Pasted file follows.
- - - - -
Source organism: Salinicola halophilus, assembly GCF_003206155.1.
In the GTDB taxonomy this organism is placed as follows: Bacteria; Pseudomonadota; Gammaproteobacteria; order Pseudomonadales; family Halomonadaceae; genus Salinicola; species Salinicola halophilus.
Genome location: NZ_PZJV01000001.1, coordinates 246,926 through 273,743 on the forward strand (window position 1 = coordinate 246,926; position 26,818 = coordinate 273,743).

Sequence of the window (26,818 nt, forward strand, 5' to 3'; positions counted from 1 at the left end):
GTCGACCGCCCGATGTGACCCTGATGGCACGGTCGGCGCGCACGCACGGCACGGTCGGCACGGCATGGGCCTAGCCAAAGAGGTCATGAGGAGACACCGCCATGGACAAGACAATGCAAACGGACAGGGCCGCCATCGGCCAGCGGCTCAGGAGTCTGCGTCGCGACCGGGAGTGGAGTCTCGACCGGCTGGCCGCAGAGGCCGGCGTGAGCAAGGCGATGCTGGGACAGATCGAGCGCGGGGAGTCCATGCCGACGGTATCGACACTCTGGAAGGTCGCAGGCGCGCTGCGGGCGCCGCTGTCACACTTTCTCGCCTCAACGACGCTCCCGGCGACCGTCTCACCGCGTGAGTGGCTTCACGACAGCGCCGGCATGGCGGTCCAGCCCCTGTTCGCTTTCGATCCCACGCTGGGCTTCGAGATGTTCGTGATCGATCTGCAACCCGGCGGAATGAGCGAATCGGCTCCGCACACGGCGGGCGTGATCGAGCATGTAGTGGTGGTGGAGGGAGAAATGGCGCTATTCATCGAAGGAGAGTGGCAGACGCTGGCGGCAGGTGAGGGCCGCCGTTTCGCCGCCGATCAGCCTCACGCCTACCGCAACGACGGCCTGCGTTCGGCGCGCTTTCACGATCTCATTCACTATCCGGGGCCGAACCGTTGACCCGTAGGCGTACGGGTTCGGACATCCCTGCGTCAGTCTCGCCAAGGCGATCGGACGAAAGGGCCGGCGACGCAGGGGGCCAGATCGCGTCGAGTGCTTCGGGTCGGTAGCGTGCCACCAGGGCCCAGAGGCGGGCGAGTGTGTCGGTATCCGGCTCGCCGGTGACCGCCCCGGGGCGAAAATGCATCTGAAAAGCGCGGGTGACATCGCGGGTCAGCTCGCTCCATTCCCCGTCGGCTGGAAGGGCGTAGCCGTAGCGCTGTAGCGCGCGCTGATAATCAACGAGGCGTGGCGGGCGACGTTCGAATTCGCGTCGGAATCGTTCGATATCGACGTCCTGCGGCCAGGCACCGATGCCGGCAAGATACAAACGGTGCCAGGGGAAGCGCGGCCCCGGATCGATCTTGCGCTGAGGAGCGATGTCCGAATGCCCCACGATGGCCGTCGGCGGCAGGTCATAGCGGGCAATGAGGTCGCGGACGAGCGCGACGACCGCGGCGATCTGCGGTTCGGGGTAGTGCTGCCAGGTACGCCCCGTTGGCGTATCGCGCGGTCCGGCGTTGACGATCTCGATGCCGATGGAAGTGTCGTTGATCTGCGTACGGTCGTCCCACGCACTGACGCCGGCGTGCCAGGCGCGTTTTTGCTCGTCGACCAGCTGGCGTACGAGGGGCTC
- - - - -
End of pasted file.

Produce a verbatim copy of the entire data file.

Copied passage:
Source organism: Salinicola halophilus, assembly GCF_003206155.1.
In the GTDB taxonomy this organism is placed as follows: Bacteria; Pseudomonadota; Gammaproteobacteria; order Pseudomonadales; family Halomonadaceae; genus Salinicola; species Salinicola halophilus.
Genome location: NZ_PZJV01000001.1, coordinates 246,926 through 273,743 on the forward strand (window position 1 = coordinate 246,926; position 26,818 = coordinate 273,743).

Sequence of the window (26,818 nt, forward strand, 5' to 3'; positions counted from 1 at the left end):
GTCGACCGCCCGATGTGACCCTGATGGCACGGTCGGCGCGCACGCACGGCACGGTCGGCACGGCATGGGCCTAGCCAAAGAGGTCATGAGGAGACACCGCCATGGACAAGACAATGCAAACGGACAGGGCCGCCATCGGCCAGCGGCTCAGGAGTCTGCGTCGCGACCGGGAGTGGAGTCTCGACCGGCTGGCCGCAGAGGCCGGCGTGAGCAAGGCGATGCTGGGACAGATCGAGCGCGGGGAGTCCATGCCGACGGTATCGACACTCTGGAAGGTCGCAGGCGCGCTGCGGGCGCCGCTGTCACACTTTCTCGCCTCAACGACGCTCCCGGCGACCGTCTCACCGCGTGAGTGGCTTCACGACAGCGCCGGCATGGCGGTCCAGCCCCTGTTCGCTTTCGATCCCACGCTGGGCTTCGAGATGTTCGTGATCGATCTGCAACCCGGCGGAATGAGCGAATCGGCTCCGCACACGGCGGGCGTGATCGAGCATGTAGTGGTGGTGGAGGGAGAAATGGCGCTATTCATCGAAGGAGAGTGGCAGACGCTGGCGGCAGGTGAGGGCCGCCGTTTCGCCGCCGATCAGCCTCACGCCTACCGCAACGACGGCCTGCGTTCGGCGCGCTTTCACGATCTCATTCACTATCCGGGGCCGAACCGTTGACCCGTAGGCGTACGGGTTCGGACATCCCTGCGTCAGTCTCGCCAAGGCGATCGGACGAAAGGGCCGGCGACGCAGGGGGCCAGATCGCGTCGAGTGCTTCGGGTCGGTAGCGTGCCACCAGGGCCCAGAGGCGGGCGAGTGTGTCGGTATCCGGCTCGCCGGTGACCGCCCCGGGGCGAAAATGCATCTGAAAAGCGCGGGTGACATCGCGGGTCAGCTCGCTCCATTCCCCGTCGGCTGGAAGGGCGTAGCCGTAGCGCTGTAGCGCGCGCTGATAATCAACGAGGCGTGGCGGGCGACGTTCGAATTCGCGTCGGAATCGTTCGATATCGACGTCCTGCGGCCAGGCACCGATGCCGGCAAGATACAAACGGTGCCAGGGGAAGCGCGGCCCCGGATCGATCTTGCGCTGAGGAGCGATGTCCGAATGCCCCACGATGGCCGTCGGCGGCAGGTCATAGCGGGCAATGAGGTCGCGGACGAGCGCGACGACCGCGGCGATCTGCGGTTCGGGGTAGTGCTGCCAGGTACGCCCCGTTGGCGTATCGCGCGGTCCGGCGTTGACGATCTCGATGCCGATGGAAGTGTCGTTGATCTGCGTACGGTCGTCCCACGCACTGACGCCGGCGTGCCAGGCGCGTTTTTGCTCGTCGACCAGCTGGCGTACGAGGGGCTC